A Beginner’s Guide to Investing in Rental Properties

A Beginner's Guide to Investing in Rental Properties

The world of investing can be challenging to break into. With all the legal jargon and differing opinions, no wonder so many shy away from it. To help take away some of the fear of taking that first giant leap, here is your beginner’s guide to investing in rental properties.

Know What Type of Rental To Invest In

There are two types of rental properties you can invest in: residential and commercial. Residential real estate is what comes to mind for most people when they think of rentals– a home for someone to live in. Commercial properties will house a business of some kind, say a restaurant or an office. Either of these can be short-term, long-term, or turnkey.

Short-term rentals are properties only meant to get leased out for a few weeks or months at a time, like vacation houses. Long-term rentals are properties intended to get rented for a year or longer, like a single-family unit. Turnkey rentals are much like long-term rentals, except everything to generate income is already in place, such as the renter, property manager, amenities, and so on.

What To Look For in a Rental Property

Only when you’ve decided whether you want to invest in commercial or residential real estate can you determine what to look for in a rental property. Although, as a general rule, the most important aspect is location, but what you’re looking for exactly will vary. For example, if you’re looking to rent commercial units and rent to restaurant businesses, you’re not going to invest in commercial property in the middle of nowhere. More likely, you’ll find a property in a strip mall or close to an area where people engage in the particular business you intend to rent to.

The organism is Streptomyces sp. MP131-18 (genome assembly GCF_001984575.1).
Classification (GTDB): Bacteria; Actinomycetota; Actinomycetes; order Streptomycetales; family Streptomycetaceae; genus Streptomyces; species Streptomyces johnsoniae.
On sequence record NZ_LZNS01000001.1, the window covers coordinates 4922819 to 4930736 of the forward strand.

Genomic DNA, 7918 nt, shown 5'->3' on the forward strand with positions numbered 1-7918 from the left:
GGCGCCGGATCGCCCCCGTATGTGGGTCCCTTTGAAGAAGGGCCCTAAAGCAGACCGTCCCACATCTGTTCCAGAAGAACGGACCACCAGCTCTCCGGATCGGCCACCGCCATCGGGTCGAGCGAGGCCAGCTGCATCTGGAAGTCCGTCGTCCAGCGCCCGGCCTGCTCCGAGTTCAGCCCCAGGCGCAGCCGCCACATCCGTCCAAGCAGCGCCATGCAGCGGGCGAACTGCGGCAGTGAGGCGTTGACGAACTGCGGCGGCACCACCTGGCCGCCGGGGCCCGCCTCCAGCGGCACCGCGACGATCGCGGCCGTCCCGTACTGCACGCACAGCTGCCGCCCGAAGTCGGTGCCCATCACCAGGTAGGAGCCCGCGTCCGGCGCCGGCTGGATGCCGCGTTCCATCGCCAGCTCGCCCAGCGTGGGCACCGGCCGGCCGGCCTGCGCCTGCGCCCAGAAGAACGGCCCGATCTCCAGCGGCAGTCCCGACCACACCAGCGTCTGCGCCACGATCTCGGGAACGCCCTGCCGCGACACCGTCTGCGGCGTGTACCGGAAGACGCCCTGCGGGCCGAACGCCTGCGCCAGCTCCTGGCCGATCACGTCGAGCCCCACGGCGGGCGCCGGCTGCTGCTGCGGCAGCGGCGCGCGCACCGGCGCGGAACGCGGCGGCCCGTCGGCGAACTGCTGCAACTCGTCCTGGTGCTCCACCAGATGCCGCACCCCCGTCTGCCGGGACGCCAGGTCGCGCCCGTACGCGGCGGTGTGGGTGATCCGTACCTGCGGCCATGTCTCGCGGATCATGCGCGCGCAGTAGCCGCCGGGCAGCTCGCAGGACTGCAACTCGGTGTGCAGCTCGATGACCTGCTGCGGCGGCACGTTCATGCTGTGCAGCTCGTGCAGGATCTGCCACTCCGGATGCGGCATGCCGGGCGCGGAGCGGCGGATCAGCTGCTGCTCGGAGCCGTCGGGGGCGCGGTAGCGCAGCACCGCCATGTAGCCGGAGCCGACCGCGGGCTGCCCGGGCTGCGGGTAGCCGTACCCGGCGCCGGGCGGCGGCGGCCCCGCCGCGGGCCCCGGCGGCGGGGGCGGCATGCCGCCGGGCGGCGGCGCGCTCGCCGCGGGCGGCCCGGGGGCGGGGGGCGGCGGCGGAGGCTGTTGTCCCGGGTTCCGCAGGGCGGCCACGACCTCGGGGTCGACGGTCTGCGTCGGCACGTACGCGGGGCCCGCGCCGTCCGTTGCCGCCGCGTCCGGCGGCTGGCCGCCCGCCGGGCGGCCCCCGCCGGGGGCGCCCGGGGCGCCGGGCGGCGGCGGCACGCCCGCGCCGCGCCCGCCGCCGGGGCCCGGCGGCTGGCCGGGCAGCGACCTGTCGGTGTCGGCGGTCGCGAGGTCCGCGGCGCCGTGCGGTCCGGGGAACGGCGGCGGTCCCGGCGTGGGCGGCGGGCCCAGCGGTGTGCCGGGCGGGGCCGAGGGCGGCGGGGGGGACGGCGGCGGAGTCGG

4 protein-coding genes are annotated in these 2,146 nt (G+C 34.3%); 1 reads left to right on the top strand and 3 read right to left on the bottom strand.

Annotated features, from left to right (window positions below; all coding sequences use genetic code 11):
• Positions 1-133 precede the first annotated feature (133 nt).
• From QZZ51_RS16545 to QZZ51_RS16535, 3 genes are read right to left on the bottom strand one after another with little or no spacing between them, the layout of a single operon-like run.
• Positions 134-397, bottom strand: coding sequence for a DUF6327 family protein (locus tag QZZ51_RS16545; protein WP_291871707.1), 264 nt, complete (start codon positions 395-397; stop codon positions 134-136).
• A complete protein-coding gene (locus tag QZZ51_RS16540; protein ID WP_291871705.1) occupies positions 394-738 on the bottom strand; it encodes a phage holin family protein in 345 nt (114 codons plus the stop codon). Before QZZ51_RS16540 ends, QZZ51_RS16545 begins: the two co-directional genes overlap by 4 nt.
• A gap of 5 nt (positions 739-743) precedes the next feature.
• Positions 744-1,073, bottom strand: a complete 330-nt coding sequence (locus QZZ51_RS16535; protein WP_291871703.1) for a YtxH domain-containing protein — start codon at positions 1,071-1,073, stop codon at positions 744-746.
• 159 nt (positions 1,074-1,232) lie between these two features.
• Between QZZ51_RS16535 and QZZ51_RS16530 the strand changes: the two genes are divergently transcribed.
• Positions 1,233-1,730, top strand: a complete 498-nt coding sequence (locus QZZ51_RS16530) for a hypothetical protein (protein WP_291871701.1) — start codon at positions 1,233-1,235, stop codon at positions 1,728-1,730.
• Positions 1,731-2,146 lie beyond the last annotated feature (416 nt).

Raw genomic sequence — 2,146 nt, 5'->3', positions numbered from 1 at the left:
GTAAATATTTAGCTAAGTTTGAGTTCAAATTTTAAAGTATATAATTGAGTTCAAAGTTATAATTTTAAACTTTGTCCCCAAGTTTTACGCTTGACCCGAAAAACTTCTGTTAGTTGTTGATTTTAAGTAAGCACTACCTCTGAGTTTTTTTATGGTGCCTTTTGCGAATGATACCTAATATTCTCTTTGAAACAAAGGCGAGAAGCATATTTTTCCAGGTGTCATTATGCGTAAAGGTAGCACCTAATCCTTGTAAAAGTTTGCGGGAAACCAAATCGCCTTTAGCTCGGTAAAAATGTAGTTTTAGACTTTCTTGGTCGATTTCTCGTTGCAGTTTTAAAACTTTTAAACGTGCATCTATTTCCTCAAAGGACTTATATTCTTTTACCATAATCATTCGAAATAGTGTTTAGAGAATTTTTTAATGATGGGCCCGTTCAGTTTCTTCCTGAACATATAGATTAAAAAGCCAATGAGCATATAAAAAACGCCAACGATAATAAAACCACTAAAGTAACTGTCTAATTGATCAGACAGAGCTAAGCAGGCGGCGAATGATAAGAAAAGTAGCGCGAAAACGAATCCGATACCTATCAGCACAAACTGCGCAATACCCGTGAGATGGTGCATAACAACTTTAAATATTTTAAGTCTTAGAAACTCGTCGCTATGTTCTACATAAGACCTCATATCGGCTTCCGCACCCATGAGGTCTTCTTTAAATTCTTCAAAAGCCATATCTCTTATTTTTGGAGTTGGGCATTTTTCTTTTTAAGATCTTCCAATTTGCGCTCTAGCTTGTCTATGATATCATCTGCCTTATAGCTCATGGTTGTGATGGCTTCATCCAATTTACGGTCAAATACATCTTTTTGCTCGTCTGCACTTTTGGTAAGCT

If you’re investing in residential real estate, consider what kind of person you want to rent to instead of what business you want to rent to. If you want to rent to suburban families, consider how close the property is to schools, hospitals, and grocery stores and how safe the area is. Consider buying property near the city or nightlife areas if renting to younger singles. Ultimately, knowing whom you want to rent to and what that niche is looking for will point you in the right direction.

Consider Hiring a Property Management Company

If you’re not interested in becoming a landlord but want the passive income that investing in property makes, look into hiring a property manager. Property managers are great at maximizing your ROI and helping you get the most out of your investment. For a fee, a property manager will take care of a landlord’s typical responsibilities, such as rent collection and marketing. With a property manager, the passive income you make as an investor becomes a little more passive, as a lot of legal and marketing know-how goes into being a landlord.

With this beginner’s guide to investing in rental properties, you’re already starting on the right foot and on your way to investing in your first property and making passive income.

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